Provincial laws do provide some protection for women in polygamous marriages. According to the Ontario Family Act, women who came to Canada with valid polygamous marriage documents can claim spousal support and welfare benefits. While the law has yet to be challenged, it is believed that those married here could also likely do the same on the basis of being vulnerable persons.
"It was about women and their needs back then, but what it is today is about a man wanting to have more women," said Rigby, who recently moved back to Canada with her children, and has just started the process of separating from her husband, a businessman. "This is their `halal' form of having an affair."
Rigby said her husband told her his reasoning for marrying the second wife was to "help" her out of a difficult financial situation. Other polygamists cite marrying divorced women as a means to provide them support or be able to have children if their wives are unable to conceive. In some cases, a wife who is ill will herself begin the process of looking for a spouse for her husband, said Hindy.
"I don't encourage people to do it, unless they have reason for it. Life ends up being very complicated. You have to jump from one house to another all the time," he said.
That's why Hindy advises men to keep the second marriage a secret as long as they can, even from the first wife. There have been instances where he has gone with the men to their homes to share the news with the first wives, in an attempt to help lessen the blow.
Hindy had advised Rigby's husband to stay quiet. When Rigby emailed Hindy, soon after discovering he had conducted the marriage, he offered little support.
"You have to stand beside him in these difficult times. You should stop causing problems to him. You will not get anything by divorce except destroying your life," she said he told her.
At that moment Rigby realized how lonely her path would be.
Since the marriages are shrouded in secrecy, women are embarrassed to speak about their situations, have few supports in place, and are often forced to deal with it alone.
"You are ashamed. You feel like you are the reason behind it. I stopped socializing, interacting. I became withdrawn. People's first impression is that if a man marries again, it's because of the failings of the first wife," Rigby said. "I spent a year trying to fix the problem, which I didn't even create."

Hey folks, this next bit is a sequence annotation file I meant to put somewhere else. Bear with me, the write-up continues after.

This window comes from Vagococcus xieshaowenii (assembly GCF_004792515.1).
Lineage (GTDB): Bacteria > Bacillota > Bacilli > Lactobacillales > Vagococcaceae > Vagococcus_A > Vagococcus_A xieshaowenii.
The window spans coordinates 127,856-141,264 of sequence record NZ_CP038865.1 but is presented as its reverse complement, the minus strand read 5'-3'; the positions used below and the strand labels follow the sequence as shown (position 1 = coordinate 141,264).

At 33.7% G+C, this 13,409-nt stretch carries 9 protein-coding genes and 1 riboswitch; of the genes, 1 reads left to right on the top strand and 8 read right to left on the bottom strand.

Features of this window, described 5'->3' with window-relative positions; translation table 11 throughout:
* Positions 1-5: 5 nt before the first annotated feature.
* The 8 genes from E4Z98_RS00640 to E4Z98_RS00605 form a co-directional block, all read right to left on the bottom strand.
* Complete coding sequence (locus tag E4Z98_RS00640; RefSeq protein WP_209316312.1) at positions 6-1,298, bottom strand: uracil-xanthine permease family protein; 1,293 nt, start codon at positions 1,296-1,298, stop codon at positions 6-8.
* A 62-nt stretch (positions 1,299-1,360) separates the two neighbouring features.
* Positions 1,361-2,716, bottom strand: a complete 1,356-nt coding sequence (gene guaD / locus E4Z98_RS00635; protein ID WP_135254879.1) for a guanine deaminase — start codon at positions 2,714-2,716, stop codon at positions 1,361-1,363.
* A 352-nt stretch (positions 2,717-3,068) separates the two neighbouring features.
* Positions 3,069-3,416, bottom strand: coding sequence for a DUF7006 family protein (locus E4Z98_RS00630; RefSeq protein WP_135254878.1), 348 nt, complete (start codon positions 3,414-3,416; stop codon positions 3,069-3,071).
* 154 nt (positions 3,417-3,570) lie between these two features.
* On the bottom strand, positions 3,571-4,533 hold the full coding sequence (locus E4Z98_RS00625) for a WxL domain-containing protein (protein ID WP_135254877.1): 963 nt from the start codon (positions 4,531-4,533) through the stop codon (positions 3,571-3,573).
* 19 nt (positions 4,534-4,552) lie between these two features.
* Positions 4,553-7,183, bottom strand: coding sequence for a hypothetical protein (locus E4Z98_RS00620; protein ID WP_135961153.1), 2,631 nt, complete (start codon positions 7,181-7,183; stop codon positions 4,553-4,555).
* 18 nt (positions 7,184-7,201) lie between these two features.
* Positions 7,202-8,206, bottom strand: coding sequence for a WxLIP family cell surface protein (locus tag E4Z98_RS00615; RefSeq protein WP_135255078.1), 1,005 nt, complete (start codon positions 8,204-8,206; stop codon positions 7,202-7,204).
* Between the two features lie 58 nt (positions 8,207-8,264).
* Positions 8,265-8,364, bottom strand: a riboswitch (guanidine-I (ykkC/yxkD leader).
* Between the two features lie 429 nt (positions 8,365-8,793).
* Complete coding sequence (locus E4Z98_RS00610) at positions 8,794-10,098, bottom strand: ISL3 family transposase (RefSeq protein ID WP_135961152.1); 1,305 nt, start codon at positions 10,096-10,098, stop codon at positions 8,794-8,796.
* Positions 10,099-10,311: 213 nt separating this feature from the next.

It took Rigby almost two years to leave the marriage, as she struggled to figure out how she would manage as a single mother, now with five children, ages 1 to 14.
While Rigby eventually left, many women feel they don't have the strength to do the same. A 28-year-old Mississauga mother of two said she decided to stay in her marriage, more for her kids than for herself, even after she discovered her husband had married another woman.
During the year he had two wives, he would alternate nights between the two. "It was a horrible thought. To think of your husband with another woman," she said. But she stayed on, hopeful that he would eventually leave his new wife. "I lost trust. I lost all respect. At that point I didn't love him. I knew he was with her. He was sleeping with her. He was doing everything with her," said the woman, who asked that her name not be used. Eventually, he left his second wife.
While the Muslim factor may be a minor one in the larger debate around polygamy, which for years has focused on Bountiful, B.C., there is consensus on both sides that the practice will soon be forced to face a constitutional challenge.
Muslims have thought that if such a challenge on the basis of religion is launched, they would also benefit. But Nik Bala, a family law professor at Queen's University, believes the case for Muslims is much weaker than that of the Mormons.
"In Bountiful, the argument of freedom of religion applies, since polygamy is a requirement necessary to get to heaven. Islam permits polygamy, but doesn't require it to be a practising Muslim," said Bala. "The freedom of religion argument doesn't hold up as strongly."
But on both sides of the debate, the protection of women and children is considered paramount.
In Rigby's eyes, whether polygamy is illegal or legal is irrelevant. "If it is happening and it is here, then there should be some kind of support system set up to protect us," she said, suggesting marriage workshops or support groups for women.
For now, Rigby is writing a blog on her two years in a polygamous marriage. "No one wants to talk about it, but at a certain point, we're going to have to start having that conversation."
Source Toronto Star
See Globe and Mail article